Pirates from the Mediterranean shores of Africa had been ravaging shipping for nearly three centuries when the United States Marines stormed a fortress near Tripoli in 1803. That was the first Barbary War. There was a second a few years later, which ended Mediterranean piracy. By contrast, there is no end in sight for the epidemic of modern piracy taking place in the waters off the Horn of Africa.
The Marines aren't going to land on the coast of Somalia, or anywhere near it. The U.S. Navy is patrolling offshore; however, finding pirate speedboats makes finding needles in haystacks a parlor game by comparison. The Indian Navy destroyed a pirate "mother ship" the week before last, but luck played a large part. Last week a Danish Navy ship pulled several pirates from the water before sinking their craft.
If they are going to actually stop Somalia-based piracy, the shipping nations will have to settle for virtual Marines in the form of Blackwater, the North Carolina-based private security company that has figured in the news in Iraq. Blackwater comes prepared. It hires former SEALS and other special forces alumni. The firm owns the 183-foot McArthur, a ship that can carry two helicopters and high-speed inflatable boats of the type favored by naval commandoes. It carries 30 guards in addition to the ship's crew. According to a spokeswoman, the ship's primary role for client shippers will be to scare off pirates, though its guards would be prepared to shoot if fired upon.
Once hired by a shipping firm, Blackwater will seek to get pirates to understand that instant death could be an occupational hazard of piracy.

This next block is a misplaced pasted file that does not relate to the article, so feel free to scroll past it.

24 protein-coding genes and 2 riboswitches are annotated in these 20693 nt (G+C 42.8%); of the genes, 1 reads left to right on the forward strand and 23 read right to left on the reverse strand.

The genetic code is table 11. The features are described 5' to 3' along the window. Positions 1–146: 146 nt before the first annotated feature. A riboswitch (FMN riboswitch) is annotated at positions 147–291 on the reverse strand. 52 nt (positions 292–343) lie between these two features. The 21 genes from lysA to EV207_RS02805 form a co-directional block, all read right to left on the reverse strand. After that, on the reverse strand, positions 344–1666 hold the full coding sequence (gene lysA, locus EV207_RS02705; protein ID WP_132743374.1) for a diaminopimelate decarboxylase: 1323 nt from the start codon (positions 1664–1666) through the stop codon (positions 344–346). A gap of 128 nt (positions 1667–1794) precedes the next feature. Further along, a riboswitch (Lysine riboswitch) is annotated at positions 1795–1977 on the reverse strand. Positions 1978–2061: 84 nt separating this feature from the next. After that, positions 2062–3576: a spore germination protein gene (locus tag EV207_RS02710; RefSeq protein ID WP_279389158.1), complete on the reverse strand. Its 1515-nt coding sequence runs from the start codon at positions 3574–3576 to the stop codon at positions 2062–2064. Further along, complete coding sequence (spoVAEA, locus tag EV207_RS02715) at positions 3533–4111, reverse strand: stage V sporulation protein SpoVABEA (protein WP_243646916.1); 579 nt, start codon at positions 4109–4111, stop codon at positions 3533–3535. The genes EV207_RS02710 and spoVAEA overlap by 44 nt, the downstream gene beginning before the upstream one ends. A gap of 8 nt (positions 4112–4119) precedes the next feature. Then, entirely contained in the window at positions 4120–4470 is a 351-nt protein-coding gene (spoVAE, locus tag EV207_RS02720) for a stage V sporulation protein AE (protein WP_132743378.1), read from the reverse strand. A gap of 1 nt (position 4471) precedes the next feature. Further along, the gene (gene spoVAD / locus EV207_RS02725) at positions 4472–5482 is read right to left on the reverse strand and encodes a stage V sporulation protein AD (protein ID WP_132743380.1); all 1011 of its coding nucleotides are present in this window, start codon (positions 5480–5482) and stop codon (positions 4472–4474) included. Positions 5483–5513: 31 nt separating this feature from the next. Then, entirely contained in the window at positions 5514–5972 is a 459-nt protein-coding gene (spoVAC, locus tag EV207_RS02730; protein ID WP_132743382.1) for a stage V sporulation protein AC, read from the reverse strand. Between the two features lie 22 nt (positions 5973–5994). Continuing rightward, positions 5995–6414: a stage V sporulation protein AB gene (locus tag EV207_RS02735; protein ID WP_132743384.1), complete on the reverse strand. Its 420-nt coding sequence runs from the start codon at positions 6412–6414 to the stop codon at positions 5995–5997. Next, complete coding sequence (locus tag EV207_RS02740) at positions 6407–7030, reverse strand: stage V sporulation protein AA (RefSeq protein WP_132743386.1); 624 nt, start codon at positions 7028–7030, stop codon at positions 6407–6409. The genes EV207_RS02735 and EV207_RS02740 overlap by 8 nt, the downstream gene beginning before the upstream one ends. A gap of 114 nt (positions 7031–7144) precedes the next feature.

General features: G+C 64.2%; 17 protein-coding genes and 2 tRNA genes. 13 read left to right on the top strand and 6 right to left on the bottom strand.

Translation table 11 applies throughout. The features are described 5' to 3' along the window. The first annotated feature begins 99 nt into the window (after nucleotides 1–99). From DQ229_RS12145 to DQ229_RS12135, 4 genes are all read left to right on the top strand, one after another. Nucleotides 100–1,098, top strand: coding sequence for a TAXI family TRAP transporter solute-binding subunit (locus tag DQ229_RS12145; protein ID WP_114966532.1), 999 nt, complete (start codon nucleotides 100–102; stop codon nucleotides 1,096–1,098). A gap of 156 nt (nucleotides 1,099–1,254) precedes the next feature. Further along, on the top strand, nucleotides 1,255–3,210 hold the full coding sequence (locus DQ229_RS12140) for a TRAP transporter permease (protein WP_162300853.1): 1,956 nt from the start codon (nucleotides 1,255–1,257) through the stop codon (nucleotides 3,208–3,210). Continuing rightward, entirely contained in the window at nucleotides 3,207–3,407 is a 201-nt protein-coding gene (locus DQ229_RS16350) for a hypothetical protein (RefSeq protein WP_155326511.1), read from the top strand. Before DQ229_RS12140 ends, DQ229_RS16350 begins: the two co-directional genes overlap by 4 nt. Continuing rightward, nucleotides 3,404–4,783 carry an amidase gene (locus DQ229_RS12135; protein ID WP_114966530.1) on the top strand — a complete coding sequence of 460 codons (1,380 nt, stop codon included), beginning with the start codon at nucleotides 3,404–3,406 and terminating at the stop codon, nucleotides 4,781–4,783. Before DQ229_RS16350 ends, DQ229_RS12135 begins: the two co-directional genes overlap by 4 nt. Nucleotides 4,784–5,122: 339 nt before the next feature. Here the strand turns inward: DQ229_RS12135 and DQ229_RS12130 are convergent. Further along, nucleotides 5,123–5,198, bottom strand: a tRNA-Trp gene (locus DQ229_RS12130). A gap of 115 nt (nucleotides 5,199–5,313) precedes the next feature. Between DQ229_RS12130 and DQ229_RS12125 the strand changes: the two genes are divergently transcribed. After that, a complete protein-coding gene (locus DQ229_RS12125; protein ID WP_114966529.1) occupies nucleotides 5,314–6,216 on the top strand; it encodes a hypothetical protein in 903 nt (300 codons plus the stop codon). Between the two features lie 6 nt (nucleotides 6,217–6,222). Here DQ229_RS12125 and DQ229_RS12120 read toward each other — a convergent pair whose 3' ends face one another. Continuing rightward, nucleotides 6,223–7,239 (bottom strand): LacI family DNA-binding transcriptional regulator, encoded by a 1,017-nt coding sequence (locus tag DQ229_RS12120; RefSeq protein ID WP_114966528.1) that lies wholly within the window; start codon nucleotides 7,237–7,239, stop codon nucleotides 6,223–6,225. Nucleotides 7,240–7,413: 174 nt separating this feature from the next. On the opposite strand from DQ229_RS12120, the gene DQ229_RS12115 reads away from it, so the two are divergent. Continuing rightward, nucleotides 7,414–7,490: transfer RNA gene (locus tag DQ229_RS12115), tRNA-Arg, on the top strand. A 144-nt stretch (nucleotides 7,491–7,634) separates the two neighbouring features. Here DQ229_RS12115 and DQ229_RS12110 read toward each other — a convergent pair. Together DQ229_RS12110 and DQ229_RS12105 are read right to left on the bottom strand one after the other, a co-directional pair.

Other than patrols of a stretch of ocean four times the size of Texas by ships from the U.S., India, Russia, and the European Union, commercial ships in the area are on their own unless they sign up with a private service such as Blackwater. Almost none of the commercial ships is armed. The reasons? Partly fear of increased insurance rates; partly some countries' port laws prohibiting inbound ships from carrying arms, even in self-defense. Timidity and jurisdictional uncertainly also play a role.
The upshot? Nearly 100 shipjackings have been attempted this year and half have succeeded. The pirates still hold, for example, a Saudi tanker filled with $100 million worth of oil. They hold the ships for large ransom which is usually paid -- $30 million this year. With the money, they build large homes for themselves ashore and buy ever more sophisticated weaponry with which to seize more ships. These are not rustic peasants. They use GPS navigation; are taken to sea on "mother ships," then take off in light speedboats. They have their own spokesman who gives interviews via satellite telephone.
The pirates are armed with AK-47s and, often, rocket-propelled grenades. They throw a line with a grappling hook on to a ships deck, them climb aboard. In some cases, ships have ladders on the side of the hull, though all have been warned to pull them up. Unless a crew member of the victim ship were to step out of the shadows with an AK-47 to mow down the pirates (which hasn't happened yet), the prize belongs to these spiritual descendants of the scourge of the Barbary Coast.
The Marines could probably mop up the pirates' shore bases in short order, but don't expect this to happen. Somalia, which has not had an effective government in 17 years, is still being treated as a sovereign nation. So it looks as if those international shippers and shipping lines will have to hire their own Marine Corps -- Blackwater.
(Mr. Hannaford is a member of the Committee on the Present Danger.)
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